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Laphroaig 10 Cask Strength

November 22, 2012 Cask Strength, Drinking, Islay, Single Malt Scotch 1 Comment

I’m going to start this blog by telling you about,while also drinking, my favorite Scotch whisky, Laphroaig 10 Cask Strength. It’s a lot like the standard 10 year old, but better, primarily because, as its name implies, it was bottled right out of American oak barrels.

Hailing from the island of Islay, Laphroaig 10 Cask Strength is, in a word, AWESOME.

I love everything about it – the complexly sweet, sea-salty, medicinal nose, the peaty taste, and the extra long, smoky finish.

Sipping it demands focus and encourages introspection, kind of like listening to Radiohead’s Reckoner.

I particularly like that chewing (yes, chewing) this whisky brings out the sweetness that I first encountered on the nose. Swirling the dram about, I know I’m consuming something potent. It has a lot of the same notes (peat, smoke, seaweed, iodine, band aids, vanilla) as the standard 10 year. However, exhaling the Cask Strength Laphroaig, I feel like I’m blowing fire. The elevated alcohol content allows the spicy, medicinal characteristics to linger and linger….

I don’t add water to this because then, I would just be drinking regular 10 year old, and that will take an eternity to make me forget how much I still owe in student loans.

I really love this whisky, The Laphroaig 10 Cask Strength…. so much so, that I’m going to pour myself another dram… or two it is always stocked in my mini bar.

Now, as I proceed to kill this bottle, I leave you with a couple of educational videos ….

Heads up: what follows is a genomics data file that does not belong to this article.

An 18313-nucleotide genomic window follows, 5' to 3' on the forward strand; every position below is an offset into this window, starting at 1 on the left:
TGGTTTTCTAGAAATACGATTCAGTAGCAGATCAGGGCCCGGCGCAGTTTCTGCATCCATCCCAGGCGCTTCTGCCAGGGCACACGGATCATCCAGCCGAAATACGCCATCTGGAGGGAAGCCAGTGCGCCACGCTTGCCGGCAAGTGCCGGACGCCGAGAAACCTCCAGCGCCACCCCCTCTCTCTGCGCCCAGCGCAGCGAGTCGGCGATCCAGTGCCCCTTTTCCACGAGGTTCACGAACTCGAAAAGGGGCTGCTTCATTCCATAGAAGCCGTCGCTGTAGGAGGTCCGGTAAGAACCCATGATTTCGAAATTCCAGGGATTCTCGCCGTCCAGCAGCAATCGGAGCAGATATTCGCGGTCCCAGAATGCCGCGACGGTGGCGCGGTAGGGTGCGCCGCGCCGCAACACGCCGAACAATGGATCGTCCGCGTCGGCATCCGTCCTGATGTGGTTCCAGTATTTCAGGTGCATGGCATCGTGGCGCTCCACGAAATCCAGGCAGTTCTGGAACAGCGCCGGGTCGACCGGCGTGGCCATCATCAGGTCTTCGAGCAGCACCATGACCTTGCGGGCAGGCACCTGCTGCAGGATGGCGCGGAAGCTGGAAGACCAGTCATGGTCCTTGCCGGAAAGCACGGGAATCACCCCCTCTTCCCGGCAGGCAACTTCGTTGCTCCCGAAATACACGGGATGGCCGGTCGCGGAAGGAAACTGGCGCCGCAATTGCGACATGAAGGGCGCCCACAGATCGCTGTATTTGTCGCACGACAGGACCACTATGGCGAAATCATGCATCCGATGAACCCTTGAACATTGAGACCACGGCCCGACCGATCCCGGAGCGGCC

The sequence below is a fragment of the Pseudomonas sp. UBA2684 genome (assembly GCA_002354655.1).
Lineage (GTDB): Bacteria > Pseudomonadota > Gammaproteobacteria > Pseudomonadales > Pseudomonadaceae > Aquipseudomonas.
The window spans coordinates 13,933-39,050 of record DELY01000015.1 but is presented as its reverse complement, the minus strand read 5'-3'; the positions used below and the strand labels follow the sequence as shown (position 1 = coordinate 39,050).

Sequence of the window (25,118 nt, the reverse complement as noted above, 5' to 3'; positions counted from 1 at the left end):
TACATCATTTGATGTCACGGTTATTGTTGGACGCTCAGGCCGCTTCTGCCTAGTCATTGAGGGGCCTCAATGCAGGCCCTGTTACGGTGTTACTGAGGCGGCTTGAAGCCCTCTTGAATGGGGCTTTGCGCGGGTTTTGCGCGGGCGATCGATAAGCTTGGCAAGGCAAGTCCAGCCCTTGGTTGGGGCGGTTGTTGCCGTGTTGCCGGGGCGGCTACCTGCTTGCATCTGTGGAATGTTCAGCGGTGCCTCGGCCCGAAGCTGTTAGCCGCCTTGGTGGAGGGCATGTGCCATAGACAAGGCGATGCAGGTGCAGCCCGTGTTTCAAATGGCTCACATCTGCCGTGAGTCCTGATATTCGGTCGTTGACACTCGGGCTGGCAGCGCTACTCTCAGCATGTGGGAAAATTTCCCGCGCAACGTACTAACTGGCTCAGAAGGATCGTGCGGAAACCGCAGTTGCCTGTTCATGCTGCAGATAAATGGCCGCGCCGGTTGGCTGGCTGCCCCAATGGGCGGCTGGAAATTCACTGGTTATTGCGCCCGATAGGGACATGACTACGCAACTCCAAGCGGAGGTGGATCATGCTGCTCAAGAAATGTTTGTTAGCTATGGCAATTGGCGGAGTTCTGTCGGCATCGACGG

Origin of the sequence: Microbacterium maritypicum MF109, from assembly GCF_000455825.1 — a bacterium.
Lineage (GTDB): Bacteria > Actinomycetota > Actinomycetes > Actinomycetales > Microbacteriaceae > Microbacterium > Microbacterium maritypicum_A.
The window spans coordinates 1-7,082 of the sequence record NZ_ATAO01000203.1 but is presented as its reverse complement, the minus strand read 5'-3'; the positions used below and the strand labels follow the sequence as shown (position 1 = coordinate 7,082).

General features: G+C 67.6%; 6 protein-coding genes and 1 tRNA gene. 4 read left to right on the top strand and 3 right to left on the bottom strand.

Clip on Laphroaig’s process:

Tasting with John Campbell, Laphroaig Distillery Manager:


– PT

Link: Laphroaig

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  1. Melissa says:

    Hahah magic smoke, I know exactly what you mean (my baucgroknd is in software engineering). If you associate the peatiness with the smoke and then associate the peatiness to the utter horror of frying your chip (or anything else on the board) then I can imagine it being an unpleasant experience. Islays are all smoky and peaty in this way though Laphroaig and Lagavulin are probably the most famous of the Islays. It was probably a huge departure from your Balvenie right? That’s a Speyside so it’s got more of the floral and fruity flavors that would get dominated by the heavy peat-factor of Islays. I’m a huge fan of Balvenie, specifically the DoubleWood, because that sherry imparts a nice bonus; and Glenlivet, another Speyside.I’m a newbie too and while I try not to categorize based on region too much, in this case it’s unavoidable.

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